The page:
I’ve known loss. Haven’t we all? A blizzard storms through our lives, creating paralyzing white-out conditions. In my life, a painful storm occurred when my first husband requested a divorce. Within months, I was thrust into life-altering decisions that, even under the best of emotional situations, would have been difficult. Initially, life lines were tossed my way by family and friends. After years of self-sufficiency, I was faced with either “going it alone” or accept the help of sincerely caring people. I swallowed my pride and chose the latter. I acted as well: traction was the name of the game to maintain my sanity, emotional stability, and overall fortitude. Like job loss, the death of a marriage or following the actual death of a spouse or other loved one, the storm requires mourning, but then requires forward movement to recover. Sometimes, the two must be managed concurrently. During my divorce, I did not have the luxury of flying off to a tropical island and licking my wounds or even spending a few weeks resting and healing. Instead, I had imminent bills to pay and clients to attend to. Miraculously, I was able to “fake it ’til I made it.” For example, I recall one client telling me (during the thick of the storm) I was always such a positive person when he and I met! I was strengthened by his sweet comment - further reinforcing the need for forward movement as a key to recovery. Similarly, job hunters in the midst of career storms must often keep plunging through the cold hard ground of job search. I will venture to say, with persistence and willingness to make changes, these forward-moving job seekers will see sprouts of growth emerge even during the harshest of climates.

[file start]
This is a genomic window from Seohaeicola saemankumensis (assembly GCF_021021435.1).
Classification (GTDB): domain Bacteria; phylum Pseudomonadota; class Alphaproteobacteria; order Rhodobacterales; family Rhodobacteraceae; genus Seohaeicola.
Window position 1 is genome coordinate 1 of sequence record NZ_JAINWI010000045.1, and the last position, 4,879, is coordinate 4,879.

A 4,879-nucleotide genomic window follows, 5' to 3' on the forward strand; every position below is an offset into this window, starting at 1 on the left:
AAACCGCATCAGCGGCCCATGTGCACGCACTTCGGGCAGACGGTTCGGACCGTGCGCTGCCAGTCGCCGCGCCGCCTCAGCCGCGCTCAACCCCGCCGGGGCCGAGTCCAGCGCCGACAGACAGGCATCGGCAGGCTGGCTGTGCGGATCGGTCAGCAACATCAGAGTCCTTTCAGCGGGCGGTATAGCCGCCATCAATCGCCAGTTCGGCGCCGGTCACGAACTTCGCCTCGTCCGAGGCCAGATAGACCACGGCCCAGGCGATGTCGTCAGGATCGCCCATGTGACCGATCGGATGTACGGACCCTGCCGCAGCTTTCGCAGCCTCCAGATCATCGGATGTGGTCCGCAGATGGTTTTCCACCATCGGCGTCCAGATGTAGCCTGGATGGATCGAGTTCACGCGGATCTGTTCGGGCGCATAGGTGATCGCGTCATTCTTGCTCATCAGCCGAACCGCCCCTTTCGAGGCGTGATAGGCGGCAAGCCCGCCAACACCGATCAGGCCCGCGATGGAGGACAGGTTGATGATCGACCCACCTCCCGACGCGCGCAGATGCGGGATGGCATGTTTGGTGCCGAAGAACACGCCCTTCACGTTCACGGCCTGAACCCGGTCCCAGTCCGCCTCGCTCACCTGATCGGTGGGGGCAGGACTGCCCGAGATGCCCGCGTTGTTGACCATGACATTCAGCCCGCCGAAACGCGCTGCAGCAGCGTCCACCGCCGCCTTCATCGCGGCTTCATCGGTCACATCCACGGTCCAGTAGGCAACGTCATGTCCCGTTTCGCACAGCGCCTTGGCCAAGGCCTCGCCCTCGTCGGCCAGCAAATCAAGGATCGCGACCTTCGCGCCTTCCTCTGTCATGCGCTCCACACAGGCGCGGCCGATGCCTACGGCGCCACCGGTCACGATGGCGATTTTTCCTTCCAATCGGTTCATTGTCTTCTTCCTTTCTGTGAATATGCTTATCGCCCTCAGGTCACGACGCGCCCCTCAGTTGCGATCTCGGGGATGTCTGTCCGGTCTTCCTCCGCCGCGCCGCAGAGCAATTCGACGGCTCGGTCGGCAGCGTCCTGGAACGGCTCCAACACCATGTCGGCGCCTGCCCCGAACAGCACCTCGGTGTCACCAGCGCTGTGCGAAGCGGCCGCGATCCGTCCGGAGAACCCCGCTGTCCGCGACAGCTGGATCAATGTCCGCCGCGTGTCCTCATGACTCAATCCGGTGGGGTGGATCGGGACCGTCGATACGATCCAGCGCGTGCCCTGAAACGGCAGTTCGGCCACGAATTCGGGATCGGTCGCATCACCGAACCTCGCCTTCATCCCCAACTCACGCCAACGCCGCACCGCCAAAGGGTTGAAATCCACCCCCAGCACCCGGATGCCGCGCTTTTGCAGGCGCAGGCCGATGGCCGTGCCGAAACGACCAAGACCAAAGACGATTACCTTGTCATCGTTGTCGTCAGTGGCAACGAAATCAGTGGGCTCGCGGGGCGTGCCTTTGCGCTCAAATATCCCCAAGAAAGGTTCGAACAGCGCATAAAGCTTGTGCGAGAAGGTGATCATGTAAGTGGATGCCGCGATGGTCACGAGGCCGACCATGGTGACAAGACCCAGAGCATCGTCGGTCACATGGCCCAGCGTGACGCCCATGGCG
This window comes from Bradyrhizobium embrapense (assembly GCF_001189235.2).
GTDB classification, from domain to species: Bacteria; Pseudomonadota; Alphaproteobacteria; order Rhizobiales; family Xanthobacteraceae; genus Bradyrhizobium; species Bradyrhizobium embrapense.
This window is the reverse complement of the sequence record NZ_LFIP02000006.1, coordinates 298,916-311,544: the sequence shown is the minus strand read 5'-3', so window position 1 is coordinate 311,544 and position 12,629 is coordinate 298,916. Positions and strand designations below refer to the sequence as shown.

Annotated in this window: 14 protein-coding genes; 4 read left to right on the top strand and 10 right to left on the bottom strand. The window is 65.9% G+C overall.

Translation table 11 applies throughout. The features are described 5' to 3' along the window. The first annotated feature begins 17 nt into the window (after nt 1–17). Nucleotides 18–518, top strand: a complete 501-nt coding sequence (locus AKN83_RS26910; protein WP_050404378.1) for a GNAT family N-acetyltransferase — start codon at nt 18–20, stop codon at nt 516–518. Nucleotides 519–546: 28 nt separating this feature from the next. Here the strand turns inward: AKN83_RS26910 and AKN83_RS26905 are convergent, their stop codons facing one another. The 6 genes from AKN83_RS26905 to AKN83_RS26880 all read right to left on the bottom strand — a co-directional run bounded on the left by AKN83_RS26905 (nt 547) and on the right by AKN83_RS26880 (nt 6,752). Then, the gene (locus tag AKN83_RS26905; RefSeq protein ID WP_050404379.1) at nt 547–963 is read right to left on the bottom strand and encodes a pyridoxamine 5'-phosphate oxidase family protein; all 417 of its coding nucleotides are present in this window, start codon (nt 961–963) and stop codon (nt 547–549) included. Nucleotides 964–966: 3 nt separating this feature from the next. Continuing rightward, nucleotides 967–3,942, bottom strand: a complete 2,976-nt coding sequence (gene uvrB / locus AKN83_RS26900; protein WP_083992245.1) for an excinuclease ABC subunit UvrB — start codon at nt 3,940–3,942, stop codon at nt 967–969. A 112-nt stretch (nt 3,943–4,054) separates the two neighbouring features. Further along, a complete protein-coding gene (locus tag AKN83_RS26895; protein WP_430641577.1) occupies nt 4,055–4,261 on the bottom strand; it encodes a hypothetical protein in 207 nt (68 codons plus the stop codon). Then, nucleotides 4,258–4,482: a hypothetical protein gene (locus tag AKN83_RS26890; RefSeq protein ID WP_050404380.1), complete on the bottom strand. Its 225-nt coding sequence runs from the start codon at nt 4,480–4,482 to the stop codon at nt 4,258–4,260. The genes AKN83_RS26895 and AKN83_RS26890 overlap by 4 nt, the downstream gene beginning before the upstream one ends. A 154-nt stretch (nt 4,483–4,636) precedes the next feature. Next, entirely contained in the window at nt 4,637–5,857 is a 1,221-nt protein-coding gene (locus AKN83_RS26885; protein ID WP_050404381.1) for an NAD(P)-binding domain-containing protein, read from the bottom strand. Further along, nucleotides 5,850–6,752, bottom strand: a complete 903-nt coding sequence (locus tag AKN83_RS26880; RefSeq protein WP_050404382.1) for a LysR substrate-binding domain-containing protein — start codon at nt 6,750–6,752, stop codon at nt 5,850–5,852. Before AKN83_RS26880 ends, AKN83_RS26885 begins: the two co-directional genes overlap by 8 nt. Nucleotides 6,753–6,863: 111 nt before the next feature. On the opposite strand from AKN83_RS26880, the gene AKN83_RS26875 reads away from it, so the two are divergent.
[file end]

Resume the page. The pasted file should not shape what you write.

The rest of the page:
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Never so much did the term, Resume Real Estate resonate until I was tasked to sell my home. “I want to sell my home ‘as-is,’” I firmly asserted to my real estate agent. It’s a beautiful home in a great neighborhood and is an ideal opportunity for the right buyer. Standing head and shoulders among its peer group, I felt, this home offered a unique opportunity that would be obvious to the right buyer, and they would know to make an offer – and quickly! Not only was the home of high quality, positioned in an established neighborhood with a track record of success (e.g., the neighborhood quiet, the homeowners’ association upkeep consistent, the reputation for the city’s upscale attitude broad-ranging, the schools high-caliber – the list goes on), but it also was uniquely located off of a key corridor in the community – easy to get everywhere else from here. Its value speaks for itself! So… why the continual stream of visitors but no offers?

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